New Lake George Mandatory Boat Control Program should be Embraced by NYS as a Model
PROTECT supports the new mandatory boat inspection and decontamination program just enacted by the NYS Lake George Park Commission (LGPC) to prevent the transport and introduction of AIS into Lake George. This program will begin on May 15th. Lake George is one of the most prominent lakes in the eastern U.S. It is known internationally for its high water quality, clarity, and scenic beauty. This new program should serve as a model for state management of AIS and should be widely embraced by the DEC and administration of Governor Andrew Cuomo.
AIS infestation is one of the major threats facing the ecological health and economy of Lake George and the Adirondack Park. AIS can rapidly change the ecology of a lake, wetland, stream or river as well as significantly impair and diminish recreational enjoyment.
It should be noted that even with eight years of organized voluntary visual inspections, two new AIS infestations occurred during these years on Lake George. This is why local leaders actively pushed for a comprehensive AIS /boat control program for Lake George.
Lake George has been infested with AIS since the mid-1980s with Eurasian water milfoil and curly leaf pondweed. In 1999, zebra mussels were found. In 2010, Asian clams were found and in 2012 and spiny water flea was also discovered. With the exception of spiny water flea, all other AIS in Lake George are under active management. Total AIS management cost topped $1.2 million in 2012.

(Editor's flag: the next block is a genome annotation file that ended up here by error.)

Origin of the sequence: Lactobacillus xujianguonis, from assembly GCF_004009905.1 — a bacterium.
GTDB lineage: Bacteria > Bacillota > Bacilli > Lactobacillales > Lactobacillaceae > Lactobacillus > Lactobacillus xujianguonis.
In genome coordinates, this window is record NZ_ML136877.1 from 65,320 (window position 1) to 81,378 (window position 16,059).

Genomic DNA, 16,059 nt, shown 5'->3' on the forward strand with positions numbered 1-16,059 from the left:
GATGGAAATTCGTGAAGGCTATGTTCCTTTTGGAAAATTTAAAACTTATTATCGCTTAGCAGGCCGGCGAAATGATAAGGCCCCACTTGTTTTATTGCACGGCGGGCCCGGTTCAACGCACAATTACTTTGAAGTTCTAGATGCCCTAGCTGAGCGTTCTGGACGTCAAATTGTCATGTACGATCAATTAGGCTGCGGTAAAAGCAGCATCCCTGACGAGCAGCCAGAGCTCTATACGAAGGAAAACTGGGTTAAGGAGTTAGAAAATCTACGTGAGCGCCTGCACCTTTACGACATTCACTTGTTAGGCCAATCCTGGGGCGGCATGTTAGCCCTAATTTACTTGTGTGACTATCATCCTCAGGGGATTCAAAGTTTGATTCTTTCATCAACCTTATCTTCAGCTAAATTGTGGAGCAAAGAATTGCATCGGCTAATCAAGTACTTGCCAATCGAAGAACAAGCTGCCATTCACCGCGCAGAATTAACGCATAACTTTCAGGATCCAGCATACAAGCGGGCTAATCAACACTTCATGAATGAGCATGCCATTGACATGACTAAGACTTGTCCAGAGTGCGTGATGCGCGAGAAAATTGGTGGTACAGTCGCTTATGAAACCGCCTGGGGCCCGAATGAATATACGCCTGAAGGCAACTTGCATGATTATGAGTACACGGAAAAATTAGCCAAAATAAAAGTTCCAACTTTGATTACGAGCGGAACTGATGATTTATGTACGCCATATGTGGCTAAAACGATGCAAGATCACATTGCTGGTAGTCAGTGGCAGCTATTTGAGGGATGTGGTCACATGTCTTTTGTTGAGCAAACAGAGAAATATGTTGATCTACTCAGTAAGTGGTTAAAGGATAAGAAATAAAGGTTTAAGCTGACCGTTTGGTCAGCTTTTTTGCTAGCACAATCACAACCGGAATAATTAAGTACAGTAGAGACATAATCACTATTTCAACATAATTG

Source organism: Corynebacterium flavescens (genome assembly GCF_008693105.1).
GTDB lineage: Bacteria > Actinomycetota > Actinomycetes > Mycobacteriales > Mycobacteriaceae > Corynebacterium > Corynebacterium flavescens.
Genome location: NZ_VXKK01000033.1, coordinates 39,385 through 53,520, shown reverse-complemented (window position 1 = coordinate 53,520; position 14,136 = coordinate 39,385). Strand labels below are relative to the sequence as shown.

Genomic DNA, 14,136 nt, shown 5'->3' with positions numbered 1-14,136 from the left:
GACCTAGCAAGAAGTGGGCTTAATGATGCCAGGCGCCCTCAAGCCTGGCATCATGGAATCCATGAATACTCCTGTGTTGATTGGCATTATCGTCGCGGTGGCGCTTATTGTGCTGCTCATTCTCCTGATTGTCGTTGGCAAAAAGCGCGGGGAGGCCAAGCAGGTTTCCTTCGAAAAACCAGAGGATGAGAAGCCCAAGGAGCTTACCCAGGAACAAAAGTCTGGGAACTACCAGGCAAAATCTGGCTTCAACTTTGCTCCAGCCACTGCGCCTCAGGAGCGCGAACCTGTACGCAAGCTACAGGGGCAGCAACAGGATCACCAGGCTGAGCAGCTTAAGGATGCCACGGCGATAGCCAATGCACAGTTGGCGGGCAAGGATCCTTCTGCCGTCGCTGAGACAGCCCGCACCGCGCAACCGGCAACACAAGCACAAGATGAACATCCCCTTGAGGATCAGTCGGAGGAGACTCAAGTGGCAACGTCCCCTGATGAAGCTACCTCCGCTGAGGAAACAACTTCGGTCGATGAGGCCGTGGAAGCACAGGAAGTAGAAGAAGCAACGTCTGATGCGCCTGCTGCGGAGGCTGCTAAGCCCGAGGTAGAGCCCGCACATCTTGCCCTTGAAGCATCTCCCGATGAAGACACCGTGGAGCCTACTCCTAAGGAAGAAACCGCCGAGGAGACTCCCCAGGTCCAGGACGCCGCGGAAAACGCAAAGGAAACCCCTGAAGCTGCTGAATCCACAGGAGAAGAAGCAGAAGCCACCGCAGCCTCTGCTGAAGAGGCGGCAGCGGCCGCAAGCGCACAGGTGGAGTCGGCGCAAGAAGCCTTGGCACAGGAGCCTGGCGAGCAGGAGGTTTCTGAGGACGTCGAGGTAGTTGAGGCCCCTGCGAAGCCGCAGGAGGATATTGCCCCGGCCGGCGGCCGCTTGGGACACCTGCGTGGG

We note that the new comprehensive Lake George boat control program has strong support from local governments around Lake George and the business community, all of who depend upon a healthy Lake George. These stakeholders have consistently and ardently expressed their support for a comprehensive boat control program for Lake George.
The new Lake George boat control program will significantly boost long-term protection of Lake George, which is the most important economic asset of the greater Warren County area and vital to its quality of life.
PROTECT believes that the Lake George boat control program should be financed by increased boat and docks fees administered by the Lake George Park Commission.
Critical Weaknesses in Proposed DEC Regulations
The new DEC proposed AIS regulations for state boat launches and fishing access sites.
1. The current regulations do not state who will be responsible for enforcement. PROTECT has little confidence that DEC will devote the necessary resources to effectively police and enforce these regulations.
2. The current regulations do not set a penalty or fine for violators. PROTECT believes that the penalties should be severe.
3. The draft regulations state that boats should arrive clean, drained and dry. Efforts to clean-out boats lakeside may result in inadvertent transfer and introduction of microscopic veligers or juveniles. Many DEC boat launches face limitations for space for proper decontamination and often drains into the associated water body.
4. As a stand-alone program, these regulations are limited in scope and effectiveness. New York needs a comprehensive statewide AIS prevention, interdiction, control and education program based on mandatory inspections and boat decontaminations and criminalizing the transport and launching of AIS infested boats.